Apple trees can be unpredictable. Factors such as inappropriate soil, insects or mildew in the ground can kill a young tree. To prevent this dilemma, modern farmers fill their orchards with grafted trees using proven rootstocks. Rootstocks are region-specific young trees grown for the purpose of providing a healthy root system to an otherwise incompatible apple tree. Once a rootstock reaches two years of age, its trunk is grafted with a branch from the desired apple variety.
Select a rootstock with a diameter no more than 1/2 inch. Measure the diameter of your rootstock with a tape measure.
Select a young branch from the desired variety of apple, such as Macintosh or Granny Smith. The branch should have a diameter that is identical to your rootstock.
Cut off the top of the rootstock, leaving behind one foot of the trunk. Make the cut diagonally with one single slice. The cut should be roughly 1 1/2 inches long.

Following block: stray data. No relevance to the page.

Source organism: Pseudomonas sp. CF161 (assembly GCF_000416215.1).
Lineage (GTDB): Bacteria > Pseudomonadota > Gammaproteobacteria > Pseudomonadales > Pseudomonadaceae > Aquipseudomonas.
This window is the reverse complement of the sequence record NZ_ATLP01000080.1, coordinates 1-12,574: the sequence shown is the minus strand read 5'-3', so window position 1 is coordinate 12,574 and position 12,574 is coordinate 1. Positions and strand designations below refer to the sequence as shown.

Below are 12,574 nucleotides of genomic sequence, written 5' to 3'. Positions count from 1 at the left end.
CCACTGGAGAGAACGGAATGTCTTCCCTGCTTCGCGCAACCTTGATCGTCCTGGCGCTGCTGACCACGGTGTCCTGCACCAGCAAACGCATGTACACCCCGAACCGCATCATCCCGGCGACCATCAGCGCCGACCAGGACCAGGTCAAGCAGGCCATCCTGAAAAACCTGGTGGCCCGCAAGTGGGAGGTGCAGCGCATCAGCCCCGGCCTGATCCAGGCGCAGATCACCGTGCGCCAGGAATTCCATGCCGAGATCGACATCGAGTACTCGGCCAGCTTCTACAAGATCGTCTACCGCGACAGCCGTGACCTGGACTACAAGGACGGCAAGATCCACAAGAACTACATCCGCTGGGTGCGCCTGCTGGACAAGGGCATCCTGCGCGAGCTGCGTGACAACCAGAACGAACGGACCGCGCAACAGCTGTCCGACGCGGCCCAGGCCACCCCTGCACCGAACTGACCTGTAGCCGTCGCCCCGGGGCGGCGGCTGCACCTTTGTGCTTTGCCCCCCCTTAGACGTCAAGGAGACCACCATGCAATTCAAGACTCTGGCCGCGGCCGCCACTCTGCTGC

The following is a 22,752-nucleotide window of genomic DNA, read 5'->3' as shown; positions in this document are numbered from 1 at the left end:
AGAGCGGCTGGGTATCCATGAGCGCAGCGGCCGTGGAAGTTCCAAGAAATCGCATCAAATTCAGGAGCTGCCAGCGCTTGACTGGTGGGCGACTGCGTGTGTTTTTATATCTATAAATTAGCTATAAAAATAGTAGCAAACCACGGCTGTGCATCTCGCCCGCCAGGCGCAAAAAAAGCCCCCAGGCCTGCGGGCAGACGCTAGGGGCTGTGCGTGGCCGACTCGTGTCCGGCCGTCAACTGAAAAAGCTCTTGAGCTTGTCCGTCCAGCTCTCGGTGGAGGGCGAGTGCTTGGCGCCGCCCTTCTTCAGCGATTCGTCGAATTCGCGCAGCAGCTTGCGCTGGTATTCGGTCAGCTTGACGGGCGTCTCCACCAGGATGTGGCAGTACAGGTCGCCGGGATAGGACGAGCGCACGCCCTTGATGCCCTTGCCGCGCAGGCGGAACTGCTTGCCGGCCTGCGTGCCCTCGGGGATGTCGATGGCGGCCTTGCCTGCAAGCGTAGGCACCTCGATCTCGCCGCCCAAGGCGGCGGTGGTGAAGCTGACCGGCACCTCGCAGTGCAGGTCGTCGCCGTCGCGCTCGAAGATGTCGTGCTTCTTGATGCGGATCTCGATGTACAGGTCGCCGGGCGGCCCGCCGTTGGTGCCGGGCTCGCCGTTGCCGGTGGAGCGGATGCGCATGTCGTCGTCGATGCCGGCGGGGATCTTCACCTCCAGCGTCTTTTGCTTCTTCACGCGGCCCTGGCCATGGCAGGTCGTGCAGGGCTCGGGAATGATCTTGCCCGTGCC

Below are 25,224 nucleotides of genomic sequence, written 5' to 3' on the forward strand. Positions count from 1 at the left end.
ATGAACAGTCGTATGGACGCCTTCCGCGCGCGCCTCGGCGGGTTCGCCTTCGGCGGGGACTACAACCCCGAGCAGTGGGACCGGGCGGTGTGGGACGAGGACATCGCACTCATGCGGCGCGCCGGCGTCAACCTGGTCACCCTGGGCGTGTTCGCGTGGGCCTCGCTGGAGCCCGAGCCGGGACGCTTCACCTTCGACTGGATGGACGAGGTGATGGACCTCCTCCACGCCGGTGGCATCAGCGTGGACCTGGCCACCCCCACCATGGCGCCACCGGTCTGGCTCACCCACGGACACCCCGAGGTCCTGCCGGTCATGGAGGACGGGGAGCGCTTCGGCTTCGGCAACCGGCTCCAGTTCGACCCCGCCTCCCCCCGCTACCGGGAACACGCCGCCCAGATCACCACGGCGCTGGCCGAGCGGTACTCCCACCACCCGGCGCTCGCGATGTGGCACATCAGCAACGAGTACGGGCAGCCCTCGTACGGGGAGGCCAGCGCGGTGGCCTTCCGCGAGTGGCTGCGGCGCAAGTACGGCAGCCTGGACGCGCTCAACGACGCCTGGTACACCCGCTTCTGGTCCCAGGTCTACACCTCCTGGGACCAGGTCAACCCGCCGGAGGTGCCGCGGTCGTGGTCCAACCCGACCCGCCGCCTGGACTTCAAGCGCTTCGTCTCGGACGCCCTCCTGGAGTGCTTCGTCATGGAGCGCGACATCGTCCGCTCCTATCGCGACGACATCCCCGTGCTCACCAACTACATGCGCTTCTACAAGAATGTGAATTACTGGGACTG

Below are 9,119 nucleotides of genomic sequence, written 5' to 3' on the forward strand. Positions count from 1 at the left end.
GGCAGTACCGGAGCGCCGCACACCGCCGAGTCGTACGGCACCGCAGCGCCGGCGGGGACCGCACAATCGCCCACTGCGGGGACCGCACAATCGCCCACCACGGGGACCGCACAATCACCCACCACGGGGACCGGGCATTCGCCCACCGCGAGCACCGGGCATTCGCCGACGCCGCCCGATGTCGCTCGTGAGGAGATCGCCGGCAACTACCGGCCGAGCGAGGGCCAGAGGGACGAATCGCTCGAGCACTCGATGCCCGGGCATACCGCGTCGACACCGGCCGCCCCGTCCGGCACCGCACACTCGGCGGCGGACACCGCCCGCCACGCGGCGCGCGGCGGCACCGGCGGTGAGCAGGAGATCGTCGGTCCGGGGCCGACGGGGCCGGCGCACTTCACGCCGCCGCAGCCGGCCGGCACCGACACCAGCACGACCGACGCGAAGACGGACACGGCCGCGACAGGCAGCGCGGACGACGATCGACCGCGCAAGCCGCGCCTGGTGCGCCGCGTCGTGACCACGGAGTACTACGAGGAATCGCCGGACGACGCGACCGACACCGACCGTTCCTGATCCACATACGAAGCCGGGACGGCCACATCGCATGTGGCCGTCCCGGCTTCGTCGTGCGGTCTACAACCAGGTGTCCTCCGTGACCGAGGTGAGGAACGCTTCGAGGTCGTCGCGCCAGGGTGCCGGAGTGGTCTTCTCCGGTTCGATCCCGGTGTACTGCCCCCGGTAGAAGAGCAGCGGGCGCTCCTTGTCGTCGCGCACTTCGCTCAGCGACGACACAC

Cut the young branch in the same way and place the open side of the branch against the open side of the trunk. Match their different layers as closely as possible. If the branch is smaller than the trunk, match at least one side of the branch’s bark layers with the trunk.
Wrap the graft site tightly with wax-based grafting tape. Waxed-based tape will stretch with the tree as the scar tissues forms and, if necessary, fall off on its own without injuring the tree.
Observe the tree and remove the tape when the young branch begins forming leaves. This means that the graft has taken and the tree healed itself.